1893 [c.] | Grand Logic: Book I. Of Reasoning in General. Introduction. The Association of Ideas | CP 7.443-4

When an idea bearing the stamp of experience suggests another, that other in many cases itself carries that same stamp, which is carried forward in suggestion and thus a derivative authority from experience is conferred upon an idea which may have neither the vividness nor the other marks of directer experience. This sort of suggestion is inference. The law of association will divide inference into inferences by contiguity and inferences by resemblance, meaning by these latter inference from the occult inward nature of ideas or of the soul.

All inferences are really performed under the influence of the law of association. But all psychical actions divide into two great classes, those which are performed under the uncontrolled governance of association and those in which by the “agency” of consciousness, – whatever that may mean, – the actions come under self-criticism and self-control. The latter class of actions may be pronounced good or bad; the former could not be otherwise than they were.

1895 | Short Logic | EP 2:11-12

Reasoning is the process by which we attain a belief which we regard as the result of previous knowledge. [—]

Again, a given belief may be regarded as the effect of another given belief, without our seeming to see clearly why or how. Such a process is usually called an inference; but it ought not to be called a rational inference, or reasoning. A blind force constrains us. [—]

The word illation signifies a process of inference. Reasoning, in general, is sometimes called ratiocination. Argumentation is the expression of a reasoning.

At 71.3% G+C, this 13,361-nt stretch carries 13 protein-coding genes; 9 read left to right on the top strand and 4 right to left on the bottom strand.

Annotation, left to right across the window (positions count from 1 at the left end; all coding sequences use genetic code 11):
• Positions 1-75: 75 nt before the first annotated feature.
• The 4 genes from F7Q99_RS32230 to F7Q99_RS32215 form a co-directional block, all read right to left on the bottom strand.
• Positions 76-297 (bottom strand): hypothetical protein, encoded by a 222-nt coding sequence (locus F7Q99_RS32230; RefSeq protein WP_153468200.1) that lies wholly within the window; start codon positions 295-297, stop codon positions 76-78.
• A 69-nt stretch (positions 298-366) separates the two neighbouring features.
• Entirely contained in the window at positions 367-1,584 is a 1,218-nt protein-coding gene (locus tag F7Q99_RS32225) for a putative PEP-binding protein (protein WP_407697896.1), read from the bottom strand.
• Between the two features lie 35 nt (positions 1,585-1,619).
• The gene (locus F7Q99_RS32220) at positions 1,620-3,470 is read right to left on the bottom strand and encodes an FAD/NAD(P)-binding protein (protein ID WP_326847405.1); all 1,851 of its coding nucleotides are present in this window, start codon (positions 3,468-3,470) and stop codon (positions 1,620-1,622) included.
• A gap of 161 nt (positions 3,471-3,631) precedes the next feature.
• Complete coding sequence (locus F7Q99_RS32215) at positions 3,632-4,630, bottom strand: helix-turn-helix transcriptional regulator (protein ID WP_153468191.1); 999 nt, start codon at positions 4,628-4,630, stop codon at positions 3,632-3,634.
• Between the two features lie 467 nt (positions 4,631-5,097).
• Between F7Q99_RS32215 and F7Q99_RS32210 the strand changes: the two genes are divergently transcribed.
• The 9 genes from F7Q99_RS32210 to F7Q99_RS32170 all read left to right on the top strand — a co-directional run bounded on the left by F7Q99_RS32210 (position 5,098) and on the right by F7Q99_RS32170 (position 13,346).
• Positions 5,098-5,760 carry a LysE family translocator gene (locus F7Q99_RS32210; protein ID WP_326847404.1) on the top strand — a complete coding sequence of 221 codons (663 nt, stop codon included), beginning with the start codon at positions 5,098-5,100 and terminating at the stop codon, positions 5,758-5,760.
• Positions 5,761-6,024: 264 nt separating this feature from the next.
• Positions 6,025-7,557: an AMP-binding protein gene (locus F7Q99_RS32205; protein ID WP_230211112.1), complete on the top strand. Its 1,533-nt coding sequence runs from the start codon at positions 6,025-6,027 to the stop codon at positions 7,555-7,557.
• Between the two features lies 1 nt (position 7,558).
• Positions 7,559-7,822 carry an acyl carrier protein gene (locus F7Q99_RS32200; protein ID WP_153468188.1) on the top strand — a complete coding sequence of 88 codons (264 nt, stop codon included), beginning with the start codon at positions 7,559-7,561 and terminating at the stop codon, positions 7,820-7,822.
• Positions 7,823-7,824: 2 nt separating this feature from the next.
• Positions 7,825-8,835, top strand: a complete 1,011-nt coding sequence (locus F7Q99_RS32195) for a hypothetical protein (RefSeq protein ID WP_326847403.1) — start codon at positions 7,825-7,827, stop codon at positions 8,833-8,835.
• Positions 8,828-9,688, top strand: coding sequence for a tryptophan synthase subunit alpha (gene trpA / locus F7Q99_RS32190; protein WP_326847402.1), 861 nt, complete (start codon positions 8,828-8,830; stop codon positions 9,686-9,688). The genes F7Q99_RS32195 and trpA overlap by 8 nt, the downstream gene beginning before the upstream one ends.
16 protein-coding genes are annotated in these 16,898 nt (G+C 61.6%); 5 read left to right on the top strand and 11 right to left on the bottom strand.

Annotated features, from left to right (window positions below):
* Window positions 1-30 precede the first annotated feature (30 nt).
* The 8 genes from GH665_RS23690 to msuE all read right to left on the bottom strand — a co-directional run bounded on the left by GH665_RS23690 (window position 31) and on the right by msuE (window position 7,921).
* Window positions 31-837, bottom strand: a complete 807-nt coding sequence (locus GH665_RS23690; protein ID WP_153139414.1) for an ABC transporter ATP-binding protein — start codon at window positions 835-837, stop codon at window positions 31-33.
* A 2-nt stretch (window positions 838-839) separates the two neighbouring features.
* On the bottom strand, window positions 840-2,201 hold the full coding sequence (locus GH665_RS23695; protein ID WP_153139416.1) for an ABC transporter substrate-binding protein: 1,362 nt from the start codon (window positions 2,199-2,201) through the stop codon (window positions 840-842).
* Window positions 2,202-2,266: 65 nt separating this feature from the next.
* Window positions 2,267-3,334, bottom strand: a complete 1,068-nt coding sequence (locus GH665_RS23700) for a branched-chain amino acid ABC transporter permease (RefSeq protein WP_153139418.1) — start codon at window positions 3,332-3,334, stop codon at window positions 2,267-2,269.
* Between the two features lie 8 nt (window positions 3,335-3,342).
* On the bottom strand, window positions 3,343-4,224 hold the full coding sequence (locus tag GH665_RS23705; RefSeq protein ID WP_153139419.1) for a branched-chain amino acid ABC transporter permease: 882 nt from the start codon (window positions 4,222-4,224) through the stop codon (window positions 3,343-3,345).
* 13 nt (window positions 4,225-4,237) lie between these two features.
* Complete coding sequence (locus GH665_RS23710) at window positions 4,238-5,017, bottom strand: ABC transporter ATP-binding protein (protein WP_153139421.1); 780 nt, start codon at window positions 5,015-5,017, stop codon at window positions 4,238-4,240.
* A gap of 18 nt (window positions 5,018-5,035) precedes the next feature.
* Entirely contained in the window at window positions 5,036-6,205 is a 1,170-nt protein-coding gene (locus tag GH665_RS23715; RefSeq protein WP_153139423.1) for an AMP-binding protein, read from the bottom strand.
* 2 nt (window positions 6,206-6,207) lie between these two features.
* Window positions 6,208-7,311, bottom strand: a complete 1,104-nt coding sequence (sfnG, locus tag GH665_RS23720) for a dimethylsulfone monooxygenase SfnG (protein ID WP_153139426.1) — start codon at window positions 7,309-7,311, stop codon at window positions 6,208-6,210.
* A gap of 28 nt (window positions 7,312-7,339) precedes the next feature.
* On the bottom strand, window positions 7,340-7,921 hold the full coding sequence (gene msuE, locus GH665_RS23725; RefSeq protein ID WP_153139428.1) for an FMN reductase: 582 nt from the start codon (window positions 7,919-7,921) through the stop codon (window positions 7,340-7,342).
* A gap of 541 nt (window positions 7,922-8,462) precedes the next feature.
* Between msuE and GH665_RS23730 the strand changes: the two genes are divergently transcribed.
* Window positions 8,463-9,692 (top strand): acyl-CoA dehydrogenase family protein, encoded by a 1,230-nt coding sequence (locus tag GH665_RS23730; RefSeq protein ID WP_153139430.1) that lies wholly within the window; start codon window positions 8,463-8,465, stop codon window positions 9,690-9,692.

1901 | Hume's Argument against Miracles, and the Idea of Natural Law (Hume) | MS [R] 873:3 (var.); HP 2:912

Inference is any act of deliberate assent, in any degree, however slight, which a man accords to a proposition because he thinks that assent warranted by his already accorded assent to another proposition or propositions, called the premisses.

1911 | A Logical Critique of Essential Articles of Religious Faith | MS [R] 852:2

The word Reasoning may be used as the name either of a mental action or of a mental occupation. In the latter sense, it is that occupation of the mind in which one casts about for arguments, considers them, and draws a conclusion from them. In the former sense, it is a synonym of inference, or the passage from an argument to a conclusion.

1913 | An Essay toward Improving Our Reasoning in Security and in Uberty | EP 2:463

When it happens that a new belief comes to one as consciously generated from a previous belief, - an event which can only occur in consequence of some third belief (stored away in some dark closet of the mind, as a habit of thought) being in a suitable relation to that second one, - I call the event and inference, or a reasoning.

nd | Fragments [R] | MS [R] 839

An argumentation within one’s own mind, by which the thinker is more or less inclined to believe something, or by which he sees that something must be true, is called an inference.